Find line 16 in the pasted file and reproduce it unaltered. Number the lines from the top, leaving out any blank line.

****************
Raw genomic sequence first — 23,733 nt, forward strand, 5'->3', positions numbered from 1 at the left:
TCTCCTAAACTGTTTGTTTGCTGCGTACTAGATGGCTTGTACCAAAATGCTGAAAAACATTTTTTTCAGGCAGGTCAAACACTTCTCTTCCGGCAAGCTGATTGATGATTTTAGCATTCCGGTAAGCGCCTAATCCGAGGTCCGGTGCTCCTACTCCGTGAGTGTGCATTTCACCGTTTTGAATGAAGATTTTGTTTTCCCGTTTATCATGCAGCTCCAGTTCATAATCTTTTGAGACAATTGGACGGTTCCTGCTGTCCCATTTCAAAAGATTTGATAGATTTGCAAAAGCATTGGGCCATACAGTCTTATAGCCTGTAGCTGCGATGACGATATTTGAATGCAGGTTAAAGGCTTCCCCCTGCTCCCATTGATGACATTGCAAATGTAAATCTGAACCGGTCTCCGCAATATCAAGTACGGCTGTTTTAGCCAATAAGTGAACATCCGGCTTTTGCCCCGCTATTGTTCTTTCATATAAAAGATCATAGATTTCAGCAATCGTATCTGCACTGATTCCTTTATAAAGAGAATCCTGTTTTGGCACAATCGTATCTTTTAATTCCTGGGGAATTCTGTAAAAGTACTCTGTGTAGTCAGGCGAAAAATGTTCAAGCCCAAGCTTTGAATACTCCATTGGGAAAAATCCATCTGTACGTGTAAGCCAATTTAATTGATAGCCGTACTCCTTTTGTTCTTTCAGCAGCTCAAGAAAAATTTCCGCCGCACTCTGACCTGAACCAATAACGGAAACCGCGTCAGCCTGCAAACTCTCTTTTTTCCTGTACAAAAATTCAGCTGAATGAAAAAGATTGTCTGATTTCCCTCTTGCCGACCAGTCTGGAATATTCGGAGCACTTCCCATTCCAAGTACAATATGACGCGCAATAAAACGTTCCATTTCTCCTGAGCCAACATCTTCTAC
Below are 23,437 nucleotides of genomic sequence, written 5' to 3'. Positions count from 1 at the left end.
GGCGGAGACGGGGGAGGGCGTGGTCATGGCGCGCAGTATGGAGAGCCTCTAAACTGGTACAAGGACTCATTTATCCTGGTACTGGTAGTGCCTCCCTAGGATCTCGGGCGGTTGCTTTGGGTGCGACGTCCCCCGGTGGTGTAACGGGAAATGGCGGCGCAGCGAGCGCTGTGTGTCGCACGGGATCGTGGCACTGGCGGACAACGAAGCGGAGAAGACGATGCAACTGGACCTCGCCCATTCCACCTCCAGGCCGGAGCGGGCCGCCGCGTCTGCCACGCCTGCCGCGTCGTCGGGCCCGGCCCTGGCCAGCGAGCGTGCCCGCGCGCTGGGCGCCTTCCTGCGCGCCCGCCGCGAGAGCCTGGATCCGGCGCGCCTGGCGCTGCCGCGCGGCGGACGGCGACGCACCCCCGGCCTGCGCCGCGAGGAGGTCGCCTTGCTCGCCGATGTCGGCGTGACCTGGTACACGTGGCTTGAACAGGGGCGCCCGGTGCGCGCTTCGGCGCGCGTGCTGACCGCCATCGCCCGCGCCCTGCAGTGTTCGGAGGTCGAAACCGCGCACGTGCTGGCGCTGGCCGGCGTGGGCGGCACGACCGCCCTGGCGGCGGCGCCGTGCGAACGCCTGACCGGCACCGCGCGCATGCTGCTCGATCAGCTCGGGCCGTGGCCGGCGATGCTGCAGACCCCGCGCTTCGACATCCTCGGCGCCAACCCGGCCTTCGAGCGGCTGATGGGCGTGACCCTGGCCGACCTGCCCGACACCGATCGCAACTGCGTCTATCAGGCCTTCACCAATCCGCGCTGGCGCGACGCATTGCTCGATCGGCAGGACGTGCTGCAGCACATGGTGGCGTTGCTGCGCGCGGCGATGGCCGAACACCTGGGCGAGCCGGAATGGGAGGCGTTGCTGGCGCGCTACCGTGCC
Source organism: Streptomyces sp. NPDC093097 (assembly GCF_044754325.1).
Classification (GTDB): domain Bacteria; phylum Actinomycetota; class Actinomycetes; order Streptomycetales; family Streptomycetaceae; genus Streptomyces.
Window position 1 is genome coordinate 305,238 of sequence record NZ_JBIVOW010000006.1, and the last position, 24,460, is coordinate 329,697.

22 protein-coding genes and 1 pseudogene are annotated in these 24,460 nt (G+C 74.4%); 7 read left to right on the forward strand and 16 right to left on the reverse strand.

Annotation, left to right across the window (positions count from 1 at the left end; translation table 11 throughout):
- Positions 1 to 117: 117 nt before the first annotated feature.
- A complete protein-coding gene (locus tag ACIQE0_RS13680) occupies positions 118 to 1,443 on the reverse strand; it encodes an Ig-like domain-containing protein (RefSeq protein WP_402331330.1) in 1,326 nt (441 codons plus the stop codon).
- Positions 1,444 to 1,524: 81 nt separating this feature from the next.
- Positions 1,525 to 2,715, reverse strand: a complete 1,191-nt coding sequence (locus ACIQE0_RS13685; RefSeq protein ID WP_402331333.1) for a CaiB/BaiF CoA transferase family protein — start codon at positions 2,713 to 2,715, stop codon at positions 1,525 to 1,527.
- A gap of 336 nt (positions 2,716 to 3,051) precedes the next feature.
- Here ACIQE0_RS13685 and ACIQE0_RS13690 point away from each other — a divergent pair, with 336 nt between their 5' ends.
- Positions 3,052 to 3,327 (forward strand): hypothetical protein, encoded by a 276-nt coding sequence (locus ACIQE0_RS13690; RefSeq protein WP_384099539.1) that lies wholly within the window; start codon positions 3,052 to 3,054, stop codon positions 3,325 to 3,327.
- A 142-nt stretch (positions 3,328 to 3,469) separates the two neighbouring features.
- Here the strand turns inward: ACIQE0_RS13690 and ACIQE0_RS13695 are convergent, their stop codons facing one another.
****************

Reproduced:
- Positions 3,052 to 3,327 (forward strand): hypothetical protein, encoded by a 276-nt coding sequence (locus ACIQE0_RS13690; RefSeq protein WP_384099539.1) that lies wholly within the window; start codon positions 3,052 to 3,054, stop codon positions 3,325 to 3,327.